David Walker, a Columbia University geologist, said that Barsoum and colleagues have a strong case when considering the mineralogical constitution of the block chips they examined.

"Both sides in this controversy have good points. Some blocks are definitely natural and some are not," Walker said, adding that the mystery over how the ancient Egyptians may have poured concrete is "all the more intriguing.
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Egyptians Living Near Tombs Agree to Go
Sierra Millman, Associated Press
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Dec. 4, 2006 — After six decades of wrangling, Egyptians living in the hills near Luxor have agreed to move out and give tourists and archaeologists access to nearly 1,000 Pharaonic tombs that lie beneath their homes, the government said Saturday.

Officials said most of 3,200 families in the brightly painted, mud-brick houses have agreed to pack up and move to a $32 million residential complex being built three miles away. No deadline for moving has been set and there is no target date for finishing the complex.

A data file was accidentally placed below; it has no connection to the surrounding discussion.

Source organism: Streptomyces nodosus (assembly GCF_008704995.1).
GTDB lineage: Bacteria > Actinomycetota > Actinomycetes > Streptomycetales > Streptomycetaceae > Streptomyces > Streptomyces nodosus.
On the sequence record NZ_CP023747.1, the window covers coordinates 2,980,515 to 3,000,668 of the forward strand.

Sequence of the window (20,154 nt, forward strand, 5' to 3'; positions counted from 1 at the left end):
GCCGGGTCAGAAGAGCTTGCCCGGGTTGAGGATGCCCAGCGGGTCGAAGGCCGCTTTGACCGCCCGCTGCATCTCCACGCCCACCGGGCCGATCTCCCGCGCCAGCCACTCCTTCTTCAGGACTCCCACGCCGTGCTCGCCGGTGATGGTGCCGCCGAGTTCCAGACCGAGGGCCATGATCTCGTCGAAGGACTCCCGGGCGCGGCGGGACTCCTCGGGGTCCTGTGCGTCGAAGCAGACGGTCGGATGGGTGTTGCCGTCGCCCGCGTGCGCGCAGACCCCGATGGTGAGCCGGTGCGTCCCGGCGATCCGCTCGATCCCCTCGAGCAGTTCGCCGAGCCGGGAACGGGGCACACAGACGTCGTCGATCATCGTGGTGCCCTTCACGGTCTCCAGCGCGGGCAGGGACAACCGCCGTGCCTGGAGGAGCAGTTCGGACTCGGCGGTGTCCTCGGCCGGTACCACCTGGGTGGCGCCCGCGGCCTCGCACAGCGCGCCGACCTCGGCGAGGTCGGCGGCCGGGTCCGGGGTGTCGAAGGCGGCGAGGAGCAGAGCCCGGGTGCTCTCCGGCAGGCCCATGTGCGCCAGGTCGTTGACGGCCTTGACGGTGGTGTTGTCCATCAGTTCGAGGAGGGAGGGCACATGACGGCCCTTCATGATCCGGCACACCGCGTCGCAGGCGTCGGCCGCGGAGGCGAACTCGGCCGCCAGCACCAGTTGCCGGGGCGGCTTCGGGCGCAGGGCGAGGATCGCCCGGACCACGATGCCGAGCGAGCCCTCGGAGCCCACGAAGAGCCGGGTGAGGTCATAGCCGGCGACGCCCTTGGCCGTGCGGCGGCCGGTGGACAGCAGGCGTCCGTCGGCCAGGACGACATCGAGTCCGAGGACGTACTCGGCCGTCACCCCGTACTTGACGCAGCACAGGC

"Most of them want to leave and they demand to leave," said Rania Yusuf, a spokeswoman for Egypt's Supreme Council for Antiquities in Luxor.
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Only a few families continue to resist, "and they will leave, believe me," Yusuf said.

The government began trying to get the families to leave after World War II, but talks repeatedly bogged down. Many residents, who depend on Luxor's tourist business to earn livings, argued that new homes being offered were too small and didn't come with new jobs.

Over time, though, many grew tired of the standoff.